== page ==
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Open AccessArticle

Mediterranean Diet and Breast Cancer Risk

1
Department of Clinical Sciences and Community Health, Università degli Studi di Milano, 20133 Milan, Italy
2
Unit of Cancer Epidemiology, CRO Aviano National Cancer Institute, IRCCS, 33080 Aviano, Italy
3
Epidemiology and Biostatistical Unit, Istituto Tumori “Fondazione Pascale IRCCS”, 80131 Naples, Italy
4
Department of Gastroenterology and Clinical Nutrition, Policlinico di Monza, 20900 Monza, Italy
5
Department of Biomedical and Clinical Sciences, Università degli Studi di Milano, 20157 Milan, Italy
6
Institute of Social and Preventive Medicine (IUMSP), Lausanne University Hospital, 1010 Lausanne, Switzerland
*
Author to whom correspondence should be addressed.
Nutrients 2018, 10(3), 326; https://doi.org/10.3390/nu10030326
Received: 14 November 2017 / Revised: 9 January 2018 / Accepted: 27 January 2018 / Published: 8 March 2018
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Abstract

The Mediterranean diet has been related to a reduced risk of several common cancers but its role on breast cancer has not been quantified yet. We investigated the association between adherence to the Mediterranean diet and breast cancer risk by means of a hospital-based case-control study conducted in Italy and Switzerland. 3034 breast cancer cases and 3392 controls admitted to the same network of hospitals for acute, non-neoplastic and non-gynaecologic diseases were studied. Adherence to the Mediterranean diet was quantitatively measured through a Mediterranean Diet Score (MDS), summarizing the major characteristics of the Mediterranean dietary pattern and ranging from 0 (lowest adherence) to 9 (highest adherence). We estimated the odds ratios (ORs) of breast cancer for the MDS using multiple logistic regression models, adjusting for several covariates. Compared to a MDS of 0–3, the ORs for breast cancer were 0.86 (95% confidence interval, CI, 0.76–0.98) for a MDS of 4–5 and 0.82 (95% CI, 0.71–0.95) for a MDS of 6–9 (p for trend = 0.008). The exclusion of the ethanol component from the MDS did not materially modify the ORs (e.g., OR = 0.81, 95% CI, 0.70–0.95, for MDS ≥ 6). Results were similar in pre- and post-menopausal women. Adherence to the Mediterranean diet was associated with a reduced breast cancer risk. View Full-Text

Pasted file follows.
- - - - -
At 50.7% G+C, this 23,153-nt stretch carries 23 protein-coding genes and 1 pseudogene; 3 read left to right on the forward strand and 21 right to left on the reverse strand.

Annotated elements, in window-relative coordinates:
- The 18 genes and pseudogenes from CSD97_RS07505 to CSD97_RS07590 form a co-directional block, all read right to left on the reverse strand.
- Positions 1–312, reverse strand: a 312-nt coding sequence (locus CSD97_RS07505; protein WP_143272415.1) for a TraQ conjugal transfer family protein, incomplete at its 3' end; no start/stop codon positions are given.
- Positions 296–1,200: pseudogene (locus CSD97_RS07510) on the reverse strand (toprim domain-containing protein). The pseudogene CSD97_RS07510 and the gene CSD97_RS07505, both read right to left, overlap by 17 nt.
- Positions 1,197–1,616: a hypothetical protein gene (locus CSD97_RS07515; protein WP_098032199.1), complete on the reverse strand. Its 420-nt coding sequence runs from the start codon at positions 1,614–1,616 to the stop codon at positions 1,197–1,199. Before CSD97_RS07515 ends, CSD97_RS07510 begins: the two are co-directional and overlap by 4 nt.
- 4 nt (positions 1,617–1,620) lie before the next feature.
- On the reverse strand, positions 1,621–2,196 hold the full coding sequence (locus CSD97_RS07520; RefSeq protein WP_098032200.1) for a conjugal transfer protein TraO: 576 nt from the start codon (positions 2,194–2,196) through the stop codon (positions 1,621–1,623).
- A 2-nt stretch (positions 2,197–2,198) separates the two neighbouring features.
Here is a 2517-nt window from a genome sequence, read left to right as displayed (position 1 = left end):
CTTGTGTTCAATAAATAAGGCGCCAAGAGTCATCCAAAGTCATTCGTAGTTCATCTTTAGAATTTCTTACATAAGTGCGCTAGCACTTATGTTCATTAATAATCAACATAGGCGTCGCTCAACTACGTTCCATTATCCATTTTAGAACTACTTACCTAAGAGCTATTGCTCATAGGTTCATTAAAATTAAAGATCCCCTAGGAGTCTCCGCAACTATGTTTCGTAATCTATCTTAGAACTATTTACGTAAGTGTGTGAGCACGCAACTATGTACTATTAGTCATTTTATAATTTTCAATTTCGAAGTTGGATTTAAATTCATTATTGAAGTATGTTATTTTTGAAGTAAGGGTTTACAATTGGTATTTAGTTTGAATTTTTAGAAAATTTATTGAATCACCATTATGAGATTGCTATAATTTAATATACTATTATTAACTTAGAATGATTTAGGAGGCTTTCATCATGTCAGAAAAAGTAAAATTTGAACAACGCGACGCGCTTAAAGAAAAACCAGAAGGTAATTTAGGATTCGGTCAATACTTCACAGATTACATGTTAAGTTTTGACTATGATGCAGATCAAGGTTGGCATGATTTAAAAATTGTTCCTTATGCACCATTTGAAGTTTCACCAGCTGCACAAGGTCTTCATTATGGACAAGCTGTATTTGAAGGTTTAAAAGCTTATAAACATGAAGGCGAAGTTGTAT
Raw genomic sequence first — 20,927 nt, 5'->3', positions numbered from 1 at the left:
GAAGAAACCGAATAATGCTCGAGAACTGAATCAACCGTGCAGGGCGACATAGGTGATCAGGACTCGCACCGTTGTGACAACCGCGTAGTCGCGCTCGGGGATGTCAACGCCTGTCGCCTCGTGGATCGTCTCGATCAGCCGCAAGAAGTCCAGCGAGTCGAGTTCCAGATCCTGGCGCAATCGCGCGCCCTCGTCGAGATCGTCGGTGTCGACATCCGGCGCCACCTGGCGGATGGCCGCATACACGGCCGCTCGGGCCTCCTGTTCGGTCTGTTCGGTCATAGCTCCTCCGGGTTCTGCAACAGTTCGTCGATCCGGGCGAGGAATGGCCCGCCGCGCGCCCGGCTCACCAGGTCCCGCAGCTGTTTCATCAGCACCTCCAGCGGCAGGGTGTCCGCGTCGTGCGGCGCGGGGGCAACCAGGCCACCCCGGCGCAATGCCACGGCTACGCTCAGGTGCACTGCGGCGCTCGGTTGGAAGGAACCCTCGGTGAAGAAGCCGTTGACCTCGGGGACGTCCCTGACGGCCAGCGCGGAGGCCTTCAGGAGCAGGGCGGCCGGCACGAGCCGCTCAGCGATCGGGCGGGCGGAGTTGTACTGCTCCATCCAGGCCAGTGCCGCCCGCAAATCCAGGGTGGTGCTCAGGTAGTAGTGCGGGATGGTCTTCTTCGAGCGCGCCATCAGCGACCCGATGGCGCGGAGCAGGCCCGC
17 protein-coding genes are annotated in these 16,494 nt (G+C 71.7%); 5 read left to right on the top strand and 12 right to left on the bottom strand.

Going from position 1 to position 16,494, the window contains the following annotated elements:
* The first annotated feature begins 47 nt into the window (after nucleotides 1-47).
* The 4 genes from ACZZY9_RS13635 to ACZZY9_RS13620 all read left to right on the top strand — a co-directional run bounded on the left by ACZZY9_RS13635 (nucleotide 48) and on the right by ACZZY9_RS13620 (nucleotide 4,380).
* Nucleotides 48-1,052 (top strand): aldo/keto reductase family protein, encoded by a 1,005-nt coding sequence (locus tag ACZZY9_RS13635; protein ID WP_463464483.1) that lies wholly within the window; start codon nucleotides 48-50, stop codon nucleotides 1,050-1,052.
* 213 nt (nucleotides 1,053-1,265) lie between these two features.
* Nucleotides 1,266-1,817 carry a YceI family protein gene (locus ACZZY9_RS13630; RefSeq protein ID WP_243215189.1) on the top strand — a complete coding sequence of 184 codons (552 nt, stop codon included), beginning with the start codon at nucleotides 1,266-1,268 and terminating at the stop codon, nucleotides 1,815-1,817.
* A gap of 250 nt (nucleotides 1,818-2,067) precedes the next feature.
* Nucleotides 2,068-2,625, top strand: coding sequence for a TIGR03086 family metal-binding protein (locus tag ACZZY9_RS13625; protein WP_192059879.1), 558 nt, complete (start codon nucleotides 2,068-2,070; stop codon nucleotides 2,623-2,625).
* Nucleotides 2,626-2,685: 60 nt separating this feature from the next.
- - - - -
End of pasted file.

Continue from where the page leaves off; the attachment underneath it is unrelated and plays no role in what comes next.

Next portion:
Keywords: Mediterranean diet; breast cancer; prevention; case-control Mediterranean diet; breast cancer; prevention; case-control
This is an open access article distributed under the Creative Commons Attribution License which permits unrestricted use, distribution, and reproduction in any medium, provided the original work is properly cited (CC BY 4.0).

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Turati, F.; Carioli, G.; Bravi, F.; Ferraroni, M.; Serraino, D.; Montella, M.; Giacosa, A.; Toffolutti, F.; Negri, E.; Levi, F.; La Vecchia, C. Mediterranean Diet and Breast Cancer Risk. Nutrients 2018, 10, 326.

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